The Malaysian oil palm industry is highly regulated and governed by more than 60 national laws and regulations including the Land Acquisition Act 1960, National Land Code 1965, Environmental Land Conservation Act 1960 revised in 1989, Quality Act 1974, Pesticides Rules 1988, Occupational Safety and Health Act 1977, Labour Law and Wildlife Conservation Act 2010.

Malaysia participated in the Leaders’ Declaration on Forest and Land Use and the Global Methane Pledge at the 26th Conference of Parties of the United Nations Framework Convention on Climate Change (UNFCCC COP-26) held in Glasgow, United Kingdom, in November 2021. This is in line with its commitment to continue to maintain at least 50 per cent of the country’s land area under forest cover and to strengthen commitment to conservation and sustainable management of forests and other ecosystems and land use including agriculture.

Malaysia will also continue to contribute to the reduction of global anthropogenic methane gas emissions in all sectors. The palm oil sector could contribute in the reduction of the country’s methane emission through intensifying initiatives to capture biogas from palm oil mill effluents.

At the 1992 Rio Earth Summit, Malaysia pledged to maintain at least 50% of its landmass under forest and tree cover, which is far higher than forest cover in most large European countries including France, Germany, Italy and the United Kingdom.

This represents Malaysia’s commitment to conserve and sustainably manage its forests and protect its flora and fauna.

Over the past decades, Malaysia’s deforestation rate has decreased. For the period from 1991 to 2000, the deforestation rate was at 0.27%, which decreased to 0.09% for the period from 2001 to 2010. From 2010 to 2015, the forested area actually increased by 2% to 18.25 million ha. More specifically, during the period from 2008 to 2018, except for 2016 and 2018, all other years recorded a net gain in forest area. The main reason for the increase was the implementation of the MSPO which aims to reduce social and environmental impact.

Malaysia has also delivered on its commitment to UN Climate Change Conference (COP21) in Paris in 2015 on climate change whereby it voluntarily agreed to cut the greenhouse gas (GHG) emission intensity by 45% by 2030 relative to the emissions intensity of GDP in 2005 and it has so far reduced it by 33%. In 2014, Malaysia’s net carbon dioxide removals were 1.7 times and 3.5 times higher than that of France and Germany, respectively.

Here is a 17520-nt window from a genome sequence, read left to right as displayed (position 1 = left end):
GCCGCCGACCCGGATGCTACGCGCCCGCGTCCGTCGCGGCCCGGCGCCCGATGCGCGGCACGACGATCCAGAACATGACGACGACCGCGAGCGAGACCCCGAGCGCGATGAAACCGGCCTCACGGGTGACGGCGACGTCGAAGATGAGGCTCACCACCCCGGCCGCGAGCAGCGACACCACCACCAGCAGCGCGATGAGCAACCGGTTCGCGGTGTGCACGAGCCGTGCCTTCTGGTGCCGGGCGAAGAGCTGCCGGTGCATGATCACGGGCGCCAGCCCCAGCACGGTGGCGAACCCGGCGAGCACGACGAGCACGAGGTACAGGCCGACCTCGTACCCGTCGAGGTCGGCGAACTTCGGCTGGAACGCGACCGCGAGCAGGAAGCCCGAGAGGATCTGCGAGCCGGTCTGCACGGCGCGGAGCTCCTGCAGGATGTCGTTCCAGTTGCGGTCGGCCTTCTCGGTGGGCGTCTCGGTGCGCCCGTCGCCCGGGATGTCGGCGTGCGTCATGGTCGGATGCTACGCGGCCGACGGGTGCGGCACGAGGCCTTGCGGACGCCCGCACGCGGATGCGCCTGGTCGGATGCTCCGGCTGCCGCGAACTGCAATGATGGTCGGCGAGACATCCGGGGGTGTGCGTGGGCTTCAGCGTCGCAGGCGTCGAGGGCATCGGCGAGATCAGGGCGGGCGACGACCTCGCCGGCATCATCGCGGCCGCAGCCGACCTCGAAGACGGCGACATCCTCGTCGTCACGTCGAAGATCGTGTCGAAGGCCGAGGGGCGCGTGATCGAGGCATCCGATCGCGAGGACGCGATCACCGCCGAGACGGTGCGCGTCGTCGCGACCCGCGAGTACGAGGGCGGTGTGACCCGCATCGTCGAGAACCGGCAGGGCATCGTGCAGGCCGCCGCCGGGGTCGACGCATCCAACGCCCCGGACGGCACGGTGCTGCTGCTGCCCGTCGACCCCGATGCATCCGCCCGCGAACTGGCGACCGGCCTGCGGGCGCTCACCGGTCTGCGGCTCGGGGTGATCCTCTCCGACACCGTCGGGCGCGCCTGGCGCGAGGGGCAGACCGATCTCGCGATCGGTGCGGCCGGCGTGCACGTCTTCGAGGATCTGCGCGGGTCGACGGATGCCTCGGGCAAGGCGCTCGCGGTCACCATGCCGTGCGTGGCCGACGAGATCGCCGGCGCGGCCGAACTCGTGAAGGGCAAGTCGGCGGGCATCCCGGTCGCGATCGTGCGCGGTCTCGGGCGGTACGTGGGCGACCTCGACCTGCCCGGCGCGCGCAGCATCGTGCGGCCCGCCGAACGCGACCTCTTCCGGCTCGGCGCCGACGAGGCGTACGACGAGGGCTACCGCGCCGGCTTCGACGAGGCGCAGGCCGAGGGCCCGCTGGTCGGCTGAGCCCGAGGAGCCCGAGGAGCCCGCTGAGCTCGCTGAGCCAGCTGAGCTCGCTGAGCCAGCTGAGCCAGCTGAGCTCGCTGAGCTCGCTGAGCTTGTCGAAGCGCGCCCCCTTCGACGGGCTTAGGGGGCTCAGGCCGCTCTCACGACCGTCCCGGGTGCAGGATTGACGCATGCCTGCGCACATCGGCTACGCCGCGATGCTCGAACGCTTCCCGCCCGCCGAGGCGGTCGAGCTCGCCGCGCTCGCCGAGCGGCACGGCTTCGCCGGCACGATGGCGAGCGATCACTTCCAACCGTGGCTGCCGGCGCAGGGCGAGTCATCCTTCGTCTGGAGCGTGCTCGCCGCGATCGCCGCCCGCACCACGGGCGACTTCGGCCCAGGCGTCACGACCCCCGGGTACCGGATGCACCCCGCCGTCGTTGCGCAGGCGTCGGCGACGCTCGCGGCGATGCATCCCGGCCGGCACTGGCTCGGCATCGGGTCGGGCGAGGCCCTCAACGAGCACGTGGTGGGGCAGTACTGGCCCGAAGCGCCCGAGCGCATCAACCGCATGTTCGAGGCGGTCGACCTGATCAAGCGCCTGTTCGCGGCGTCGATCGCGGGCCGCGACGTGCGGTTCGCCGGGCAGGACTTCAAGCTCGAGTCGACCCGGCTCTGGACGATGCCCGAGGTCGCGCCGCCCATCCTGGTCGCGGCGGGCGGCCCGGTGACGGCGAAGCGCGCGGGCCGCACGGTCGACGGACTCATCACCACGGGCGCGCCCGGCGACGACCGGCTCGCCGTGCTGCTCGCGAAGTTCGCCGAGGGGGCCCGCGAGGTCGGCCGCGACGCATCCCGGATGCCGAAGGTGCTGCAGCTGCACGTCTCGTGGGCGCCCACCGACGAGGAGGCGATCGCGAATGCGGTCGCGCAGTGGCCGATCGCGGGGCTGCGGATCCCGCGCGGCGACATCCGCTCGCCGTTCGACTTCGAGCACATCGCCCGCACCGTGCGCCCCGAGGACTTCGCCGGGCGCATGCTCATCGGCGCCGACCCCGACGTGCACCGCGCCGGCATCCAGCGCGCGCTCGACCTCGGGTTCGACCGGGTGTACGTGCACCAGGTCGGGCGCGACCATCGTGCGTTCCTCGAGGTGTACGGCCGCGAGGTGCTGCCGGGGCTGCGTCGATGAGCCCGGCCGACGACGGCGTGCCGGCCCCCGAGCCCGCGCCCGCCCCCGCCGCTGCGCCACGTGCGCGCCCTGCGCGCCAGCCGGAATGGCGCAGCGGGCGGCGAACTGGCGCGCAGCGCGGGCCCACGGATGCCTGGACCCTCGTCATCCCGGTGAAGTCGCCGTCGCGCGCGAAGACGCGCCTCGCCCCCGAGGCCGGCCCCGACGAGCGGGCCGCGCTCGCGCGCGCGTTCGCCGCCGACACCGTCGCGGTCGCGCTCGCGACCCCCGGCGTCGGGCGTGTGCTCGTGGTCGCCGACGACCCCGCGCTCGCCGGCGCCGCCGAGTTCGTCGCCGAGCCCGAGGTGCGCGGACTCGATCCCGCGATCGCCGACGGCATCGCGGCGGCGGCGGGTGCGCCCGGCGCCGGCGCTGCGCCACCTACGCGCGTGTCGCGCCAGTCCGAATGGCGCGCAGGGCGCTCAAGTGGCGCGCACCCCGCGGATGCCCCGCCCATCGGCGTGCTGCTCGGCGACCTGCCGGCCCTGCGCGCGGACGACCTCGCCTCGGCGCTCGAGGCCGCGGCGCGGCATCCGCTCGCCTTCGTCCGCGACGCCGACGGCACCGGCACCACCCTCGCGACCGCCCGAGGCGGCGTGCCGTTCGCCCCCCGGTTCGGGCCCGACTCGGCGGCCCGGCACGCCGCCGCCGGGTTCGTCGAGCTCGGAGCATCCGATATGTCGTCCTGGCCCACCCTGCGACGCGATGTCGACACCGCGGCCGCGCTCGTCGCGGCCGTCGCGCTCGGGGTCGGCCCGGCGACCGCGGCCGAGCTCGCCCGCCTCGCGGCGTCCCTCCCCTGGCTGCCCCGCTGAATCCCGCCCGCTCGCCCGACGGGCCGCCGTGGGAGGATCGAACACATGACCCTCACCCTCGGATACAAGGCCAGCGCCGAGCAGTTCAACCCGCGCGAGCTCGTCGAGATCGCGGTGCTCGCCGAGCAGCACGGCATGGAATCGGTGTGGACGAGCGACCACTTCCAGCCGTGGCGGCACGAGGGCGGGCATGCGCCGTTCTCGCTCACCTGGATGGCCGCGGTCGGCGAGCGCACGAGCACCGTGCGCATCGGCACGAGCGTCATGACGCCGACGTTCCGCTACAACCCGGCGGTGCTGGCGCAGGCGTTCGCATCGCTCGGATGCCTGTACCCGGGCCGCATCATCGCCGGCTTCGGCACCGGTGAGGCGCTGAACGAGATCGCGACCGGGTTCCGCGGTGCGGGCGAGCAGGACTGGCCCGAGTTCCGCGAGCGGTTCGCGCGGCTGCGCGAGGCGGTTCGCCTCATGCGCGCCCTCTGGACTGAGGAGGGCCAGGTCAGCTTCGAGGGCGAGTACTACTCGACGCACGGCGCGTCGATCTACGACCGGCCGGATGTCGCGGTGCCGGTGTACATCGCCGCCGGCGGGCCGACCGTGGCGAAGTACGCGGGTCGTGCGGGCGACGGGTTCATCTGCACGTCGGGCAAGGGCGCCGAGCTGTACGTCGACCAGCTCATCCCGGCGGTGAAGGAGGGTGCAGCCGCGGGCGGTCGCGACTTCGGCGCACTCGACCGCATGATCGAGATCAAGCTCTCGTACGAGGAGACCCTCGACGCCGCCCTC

Conserving wildlife and biodiversity

In conserving wildlife and biodiversity, the Malaysian Palm Oil Green Conservation Foundation (MPOGCF) has been established to reflect the country’s commitment in conserving the environment. It is a proactive initiative that sees the Malaysian oil palm industry working together with organisations such as the Sabah Wildlife Department to support wildlife rescue and conservation efforts.

MPOGCF’s initiatives include a survey on the latest population of Bornean orang-utans and pygmy elephants in Sabah and to identify conservation challenges and opportunities for these wildlife species.

The initiation of the Borneo Elephant Wildlife Sanctuary addresses human-elephant conflict and creates a controlled public access sanctuary to better understand and care for these animals. The planting of elephant grass species encourages the elephants to utilise the wildlife corridors and help to mitigate human-elephant conflict in Sabah and ultimately allow coexistence between wildlife and plantations.

Malaysia, together with Indonesia and Brunei, is also active in the “Heart of Borneo” Initiative to conserve approximately 20 million hectares of ecologically interconnected rainforest, with about 30% of the area in Malaysia.

Supporting Orangutan conservation

There are three species of orangutan - the Bornean orangutan (Pongo pygmaeus), Sumatran orangutan (Pongo abelii) and the Tapanuli orangutan (Pongo tapanuliensis). Of these, only the Bornean orangutan can be found in Malaysian Borneo. The known populations include the subspecies P. p. pygmaeus in Sarawak while Sabah remains a stronghold for the subspecies P. p. morio or the Northeast Bornean Orangutan. The populations of these subspecies have been stable at about 11,000 for the past 15 years.